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Race against time: last-ditch appeal to prevent breakup of Wedgwood ceramic and art archive: Collection due to be sold to meet pension debts November deadline to find last pounds 2.7m to avert auction

September 2, 2014

Mark Brown Arts correspondent

The vast Wedgwood collection of pottery, art and manuscripts - regarded as one of the most important industrial archives in the world - will be broken up and sold on the open market unless pounds 2.74m can be raised by the end of November.

Yesterday the Art Fund announced a three-month fundraising campaign to avert what it said would be a disaster for the nation.

The collection, valued at pounds 15.75m, has been described by the UN cultural organisation, Unesco, as "unparalleled in its diversity and breadth". Most of the money has been found, but not all. Stephen Deuchar, the Art Fund's director, said: "Our worst nightmare is that the collection is dispersed across the world and the threat of that does hang across this appeal very heavily."

Housed in Stoke-on-Trent's Wedgwood museum, the collection has more than 8,000 ceramics and 75,000 manuscripts, as well as paintings by artists including George Stubbs and John Singer Sargent.

The future of the museum has been in doubt since Waterford Wedgwood went into administration in 2009. The demise of the company left a pounds 134m pensions liability and because the museum was still solvent - and five employees were in the pension plan - the rules meant that the full pension debt was transferred to the museum.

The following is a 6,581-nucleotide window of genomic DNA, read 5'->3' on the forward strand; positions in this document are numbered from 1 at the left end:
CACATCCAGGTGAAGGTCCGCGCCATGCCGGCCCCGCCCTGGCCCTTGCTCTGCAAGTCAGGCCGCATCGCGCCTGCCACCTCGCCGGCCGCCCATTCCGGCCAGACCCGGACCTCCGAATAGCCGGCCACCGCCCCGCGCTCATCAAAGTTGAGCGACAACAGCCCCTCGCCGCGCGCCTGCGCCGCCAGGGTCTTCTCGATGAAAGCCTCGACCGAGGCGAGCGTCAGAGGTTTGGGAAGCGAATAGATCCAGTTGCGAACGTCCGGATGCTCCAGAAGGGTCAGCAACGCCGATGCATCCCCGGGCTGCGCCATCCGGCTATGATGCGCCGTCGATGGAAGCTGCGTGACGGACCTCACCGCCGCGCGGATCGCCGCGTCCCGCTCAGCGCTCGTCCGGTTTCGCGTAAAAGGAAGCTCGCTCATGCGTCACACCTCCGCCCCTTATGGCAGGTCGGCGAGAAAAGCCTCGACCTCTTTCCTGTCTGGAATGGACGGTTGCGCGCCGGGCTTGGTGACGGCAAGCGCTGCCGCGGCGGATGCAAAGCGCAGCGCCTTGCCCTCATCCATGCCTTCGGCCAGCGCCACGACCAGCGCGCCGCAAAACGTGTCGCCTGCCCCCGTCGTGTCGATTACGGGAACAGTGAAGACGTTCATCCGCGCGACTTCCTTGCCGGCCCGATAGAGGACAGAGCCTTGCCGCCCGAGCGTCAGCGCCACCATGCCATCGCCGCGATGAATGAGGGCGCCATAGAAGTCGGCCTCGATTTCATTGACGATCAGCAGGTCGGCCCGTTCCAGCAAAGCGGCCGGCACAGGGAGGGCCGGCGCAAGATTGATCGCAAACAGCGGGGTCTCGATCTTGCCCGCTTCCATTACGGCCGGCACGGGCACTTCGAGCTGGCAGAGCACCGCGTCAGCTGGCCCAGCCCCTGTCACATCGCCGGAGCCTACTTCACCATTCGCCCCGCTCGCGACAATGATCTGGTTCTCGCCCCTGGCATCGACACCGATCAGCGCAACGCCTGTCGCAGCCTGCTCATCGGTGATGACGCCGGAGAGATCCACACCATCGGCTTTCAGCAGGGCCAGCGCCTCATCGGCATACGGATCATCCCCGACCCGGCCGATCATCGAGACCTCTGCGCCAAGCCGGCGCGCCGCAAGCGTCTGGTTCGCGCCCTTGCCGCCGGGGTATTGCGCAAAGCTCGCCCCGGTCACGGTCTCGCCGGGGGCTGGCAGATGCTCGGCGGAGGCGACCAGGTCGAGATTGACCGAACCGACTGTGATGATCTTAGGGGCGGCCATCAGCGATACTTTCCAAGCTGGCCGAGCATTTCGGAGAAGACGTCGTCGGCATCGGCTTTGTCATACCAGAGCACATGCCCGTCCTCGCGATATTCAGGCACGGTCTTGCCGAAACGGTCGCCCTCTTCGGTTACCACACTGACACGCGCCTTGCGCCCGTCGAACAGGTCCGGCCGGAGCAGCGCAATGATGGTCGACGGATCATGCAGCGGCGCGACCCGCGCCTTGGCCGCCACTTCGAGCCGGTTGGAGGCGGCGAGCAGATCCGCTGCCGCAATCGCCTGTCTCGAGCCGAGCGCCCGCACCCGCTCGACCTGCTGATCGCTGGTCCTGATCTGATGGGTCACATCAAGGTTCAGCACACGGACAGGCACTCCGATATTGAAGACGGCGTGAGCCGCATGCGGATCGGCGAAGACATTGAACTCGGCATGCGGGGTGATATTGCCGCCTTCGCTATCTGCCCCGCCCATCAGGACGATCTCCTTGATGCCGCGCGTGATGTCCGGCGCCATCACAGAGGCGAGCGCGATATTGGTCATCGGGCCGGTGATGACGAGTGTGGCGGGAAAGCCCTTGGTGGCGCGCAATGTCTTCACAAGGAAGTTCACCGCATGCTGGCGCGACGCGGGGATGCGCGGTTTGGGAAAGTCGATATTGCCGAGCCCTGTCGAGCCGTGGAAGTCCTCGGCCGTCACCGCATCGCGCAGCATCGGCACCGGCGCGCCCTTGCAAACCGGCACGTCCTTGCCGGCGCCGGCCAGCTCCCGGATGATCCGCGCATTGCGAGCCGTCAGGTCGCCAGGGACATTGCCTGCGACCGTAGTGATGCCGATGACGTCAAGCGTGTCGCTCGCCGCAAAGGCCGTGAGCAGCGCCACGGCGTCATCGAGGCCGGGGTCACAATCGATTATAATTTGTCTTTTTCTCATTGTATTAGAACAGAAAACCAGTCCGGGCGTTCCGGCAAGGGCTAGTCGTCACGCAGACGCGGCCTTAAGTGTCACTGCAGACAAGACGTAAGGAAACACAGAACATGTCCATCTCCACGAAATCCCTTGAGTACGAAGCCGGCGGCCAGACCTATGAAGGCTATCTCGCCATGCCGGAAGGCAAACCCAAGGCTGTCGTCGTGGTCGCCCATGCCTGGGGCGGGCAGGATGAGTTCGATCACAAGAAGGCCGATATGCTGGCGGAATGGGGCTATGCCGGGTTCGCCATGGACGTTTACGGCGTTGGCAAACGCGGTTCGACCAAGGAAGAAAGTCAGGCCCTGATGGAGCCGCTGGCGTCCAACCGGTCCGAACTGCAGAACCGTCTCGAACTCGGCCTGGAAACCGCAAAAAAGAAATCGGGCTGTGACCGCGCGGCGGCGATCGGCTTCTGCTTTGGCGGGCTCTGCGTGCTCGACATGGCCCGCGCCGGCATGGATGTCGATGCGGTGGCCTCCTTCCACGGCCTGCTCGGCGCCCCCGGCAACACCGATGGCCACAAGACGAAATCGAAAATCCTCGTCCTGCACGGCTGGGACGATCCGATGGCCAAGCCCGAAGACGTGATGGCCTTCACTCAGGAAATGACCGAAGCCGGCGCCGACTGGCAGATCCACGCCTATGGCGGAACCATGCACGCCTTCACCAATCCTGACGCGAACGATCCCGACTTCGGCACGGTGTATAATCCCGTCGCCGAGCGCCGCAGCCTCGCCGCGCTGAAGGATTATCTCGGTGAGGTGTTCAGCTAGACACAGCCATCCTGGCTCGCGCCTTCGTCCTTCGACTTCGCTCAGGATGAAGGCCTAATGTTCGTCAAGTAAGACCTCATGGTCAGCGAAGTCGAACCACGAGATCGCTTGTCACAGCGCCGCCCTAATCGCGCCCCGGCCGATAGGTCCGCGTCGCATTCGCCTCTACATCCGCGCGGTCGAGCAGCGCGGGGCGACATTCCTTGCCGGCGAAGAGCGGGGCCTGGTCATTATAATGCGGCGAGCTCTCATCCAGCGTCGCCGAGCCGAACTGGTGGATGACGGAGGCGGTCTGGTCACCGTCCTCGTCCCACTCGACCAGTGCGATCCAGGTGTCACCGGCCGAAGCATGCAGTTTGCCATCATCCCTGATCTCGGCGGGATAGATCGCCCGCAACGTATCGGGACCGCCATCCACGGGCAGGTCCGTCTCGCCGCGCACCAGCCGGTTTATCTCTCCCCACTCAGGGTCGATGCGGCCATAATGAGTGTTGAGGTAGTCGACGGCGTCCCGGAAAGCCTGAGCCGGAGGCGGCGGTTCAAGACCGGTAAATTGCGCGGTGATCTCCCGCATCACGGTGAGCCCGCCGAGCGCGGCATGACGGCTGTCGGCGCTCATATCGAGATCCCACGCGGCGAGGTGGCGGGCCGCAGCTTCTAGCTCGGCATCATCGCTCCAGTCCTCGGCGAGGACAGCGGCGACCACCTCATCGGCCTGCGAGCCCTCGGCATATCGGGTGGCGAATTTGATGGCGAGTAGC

The museum trust went into administration but that still could not protect the collection. The high court decided in 2011 that it could be sold to repay some debt - a ruling upheld by the attorney general in March 2012.

After much legal wrangling, the Art Fund has now come up with a plan it hopes will save the collection for the nation and meet some of the pension liability.

The collection has been valued halfway between Christie's lower and upper valuations of pounds 11m-pounds 22m and if all goes to plan it will be bought by the Art Fund for pounds 15.75m and given to the V&A, which will, in turn, ensure it remains in the Wedgwood museum at Barlaston. So far pounds 13m has been pledged by the Heritage Lottery Fund and private trusts, leaving pounds 2.74m to be raised by the end of November.

There are questions over why the collection was never properly separated from the company - as was the Wedgwood family's intention in 1961, said a representative, Alison Wedgwood, yesterday.

Tristram Hunt, the historian and Stoke-on-Trent Central MP, said he blamed the media tycoon Robert Maxwell. "Maxwell's plundering of the Mirror Group pensioners created the pension law, which then had this very unexpected consequence of the 'last man standing' principle."

Deuchar said other collections, partly as a result of what had happened with Wedgwood, had now made sure they were completely legally separate from commercial entities that could go bust. "In the future, museums will learn lessons."

Raising the money was the priority, said Deuchar. Normally the Art Fund has to lay out the case for why something has to be saved. "You have to put a lot of energy into establishing that fact. We have had not had to convince anyone that this collection matters . . . every potential donor, every observer, every critic has agreed the importance of the collection is unrivalled."

Hunt said Josiah Wedgwood was the Steve Jobs of the 18th century. "The pottery industry in Stoke-on-Trent is putting on jobs again, it's making money again, it's exporting again. It is a growing industry and to lose the collection, which is such a source of inspiration to designers, would be absolutely horrific."

Public donations to the campaign will be matched pound for pound up to pounds 500,000 by a private charitable trust. Most of the cash raised so far is from the Heritage Lottery Fund.


Plates designed by the sculptor Eduardo Paolozzi in 1970; George Stubbs's 1780 portrait of the Wedgwood family; and the famed jasperware

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Source: Guardian (UK)

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